If I were to ask you to give me one word to define healthcare in the U.S, what would you say? I’m guessing “expensive” would be a leading response for many Americans, and they wouldn’t be wrong. Modern healthcare is costly due in part to the expensive development process for novel therapies, which historically were focused on superior care; paying little attention to cost. At TheraNova, we moved away from the traditional model by leveraging a rapid, highly capital efficient process and focusing on the development of advanced medical devices that will reduce overall healthcare costs. This resulted in a majority of our seven established spin-outs generating clinical data within a year of funding and with less than $1 million in financing. Wondering how we do it?

One of the driving forces behind the company’s success is our recognition early on, that with the traditional development model it was becoming increasingly difficult to generate return based on the amount of money companies were raising and spending. At TheraNova, we recognized it was better for everybody – founders, shareholders, investors, potential acquirers, etc. – to keep costs low and generate value as capitally efficient as possible. Sounds simple, but with the industry average for bringing a concept to market hovering around $31 million, it is definitely easier said than done.

To keep costs lean, spin-out companies typically share a facility with Theranova until they outgrow it. The companies share a wet lab, a clean room, cages, manufacturing benches, and isolation hoods allowing us to maintain complete control of the process and dramatically cut down on early development costs. By streamlining operations, needs identification, strategic staffing, intellectual property filing and diversified funding this model is tracking towards taking concepts to market for around $5 million; a fraction of the $31 million industry average. Simply put, we only take what we need rather than bloating the company with the capital required for excessive staffing and facilities. This frugality, in turn, creates outstanding value for shareholders and investors and results in a venture that can be acquired at a reasonable price while still generating excellent returns for investors.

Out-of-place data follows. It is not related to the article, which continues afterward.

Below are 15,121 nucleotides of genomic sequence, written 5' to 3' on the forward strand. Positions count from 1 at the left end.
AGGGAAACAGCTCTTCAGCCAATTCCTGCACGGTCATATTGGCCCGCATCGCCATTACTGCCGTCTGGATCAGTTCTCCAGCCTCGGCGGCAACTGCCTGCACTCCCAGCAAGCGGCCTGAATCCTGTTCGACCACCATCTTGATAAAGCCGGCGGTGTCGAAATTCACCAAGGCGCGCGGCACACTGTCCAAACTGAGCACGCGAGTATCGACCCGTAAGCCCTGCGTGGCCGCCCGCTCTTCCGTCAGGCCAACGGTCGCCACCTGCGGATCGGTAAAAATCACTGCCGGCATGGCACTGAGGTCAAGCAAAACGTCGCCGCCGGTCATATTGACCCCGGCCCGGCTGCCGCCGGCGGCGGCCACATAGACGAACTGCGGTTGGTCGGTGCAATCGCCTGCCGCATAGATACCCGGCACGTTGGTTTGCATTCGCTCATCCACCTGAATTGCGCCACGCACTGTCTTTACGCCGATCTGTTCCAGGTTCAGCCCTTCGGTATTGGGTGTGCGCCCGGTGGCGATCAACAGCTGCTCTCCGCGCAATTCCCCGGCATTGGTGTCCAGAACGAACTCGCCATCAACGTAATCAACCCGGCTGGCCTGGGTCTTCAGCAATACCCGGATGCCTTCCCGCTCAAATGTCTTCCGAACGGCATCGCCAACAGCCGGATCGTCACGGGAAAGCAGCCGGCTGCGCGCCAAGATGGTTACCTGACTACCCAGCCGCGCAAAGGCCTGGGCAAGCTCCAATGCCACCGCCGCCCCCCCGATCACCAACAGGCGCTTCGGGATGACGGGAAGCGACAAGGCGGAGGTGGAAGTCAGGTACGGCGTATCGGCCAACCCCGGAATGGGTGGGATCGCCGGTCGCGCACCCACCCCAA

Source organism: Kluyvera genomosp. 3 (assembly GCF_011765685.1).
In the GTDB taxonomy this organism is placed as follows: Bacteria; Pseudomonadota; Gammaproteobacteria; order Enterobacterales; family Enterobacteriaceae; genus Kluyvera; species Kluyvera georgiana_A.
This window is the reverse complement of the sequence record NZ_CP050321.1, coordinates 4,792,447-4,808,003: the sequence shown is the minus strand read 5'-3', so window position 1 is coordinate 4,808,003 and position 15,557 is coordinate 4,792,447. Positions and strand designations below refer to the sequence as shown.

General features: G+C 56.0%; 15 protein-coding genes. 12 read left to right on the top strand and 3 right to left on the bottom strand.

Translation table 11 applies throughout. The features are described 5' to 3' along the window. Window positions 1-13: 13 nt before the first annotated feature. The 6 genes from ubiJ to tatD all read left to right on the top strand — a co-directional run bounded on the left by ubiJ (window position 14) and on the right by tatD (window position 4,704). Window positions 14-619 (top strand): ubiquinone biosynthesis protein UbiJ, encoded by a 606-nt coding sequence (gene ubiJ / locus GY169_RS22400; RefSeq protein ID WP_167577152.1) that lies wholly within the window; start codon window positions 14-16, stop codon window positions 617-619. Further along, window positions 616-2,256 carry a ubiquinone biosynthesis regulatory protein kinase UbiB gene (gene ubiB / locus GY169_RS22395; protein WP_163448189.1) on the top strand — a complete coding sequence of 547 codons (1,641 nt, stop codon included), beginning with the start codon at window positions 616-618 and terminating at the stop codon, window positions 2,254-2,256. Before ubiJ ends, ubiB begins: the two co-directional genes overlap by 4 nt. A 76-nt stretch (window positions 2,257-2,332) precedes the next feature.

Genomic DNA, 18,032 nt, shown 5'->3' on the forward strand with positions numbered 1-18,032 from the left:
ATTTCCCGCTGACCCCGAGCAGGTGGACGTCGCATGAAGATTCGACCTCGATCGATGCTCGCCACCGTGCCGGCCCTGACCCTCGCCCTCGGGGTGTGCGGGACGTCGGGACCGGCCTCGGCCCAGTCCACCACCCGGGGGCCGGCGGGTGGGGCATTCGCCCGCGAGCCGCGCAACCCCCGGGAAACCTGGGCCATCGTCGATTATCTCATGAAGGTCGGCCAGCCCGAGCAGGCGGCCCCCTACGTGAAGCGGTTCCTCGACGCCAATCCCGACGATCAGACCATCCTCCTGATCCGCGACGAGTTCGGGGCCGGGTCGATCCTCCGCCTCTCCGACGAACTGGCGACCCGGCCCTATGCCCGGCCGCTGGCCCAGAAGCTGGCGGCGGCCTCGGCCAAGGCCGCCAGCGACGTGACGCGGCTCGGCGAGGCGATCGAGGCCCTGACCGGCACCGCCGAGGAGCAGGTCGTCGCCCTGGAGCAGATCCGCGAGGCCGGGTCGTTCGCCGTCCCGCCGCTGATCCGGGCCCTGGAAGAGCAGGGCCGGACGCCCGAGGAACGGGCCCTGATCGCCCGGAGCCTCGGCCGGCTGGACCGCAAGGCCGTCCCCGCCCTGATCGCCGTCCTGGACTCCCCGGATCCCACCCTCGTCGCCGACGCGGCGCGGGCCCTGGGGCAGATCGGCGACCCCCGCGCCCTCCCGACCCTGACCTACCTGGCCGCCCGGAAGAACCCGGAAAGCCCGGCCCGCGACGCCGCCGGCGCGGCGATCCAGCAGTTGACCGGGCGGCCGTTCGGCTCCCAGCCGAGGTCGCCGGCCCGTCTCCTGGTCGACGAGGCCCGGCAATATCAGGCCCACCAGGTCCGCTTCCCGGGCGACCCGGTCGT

Funding remains paramount, but as with most medical device incubators, the current financial climate has made an impact on our business model. We’re currently funded only by partners within the LLC, but we could drive greater medical device advancements and support existing companies further if we were to have a like-minded investment partner; allowing us to focus on generating more value in each of the technologies prior to spinning them out and taking in an equity investment. Based in San Francisco, we recognize that institutional investors in the Bay Area are still hard-hit and focused on the social networking boom, so we shifted focus and are finding success with SBIR grants and private equity outside of the Bay Area; particularly in San Antonio where there is a concerted effort to become one of the life science hubs of America.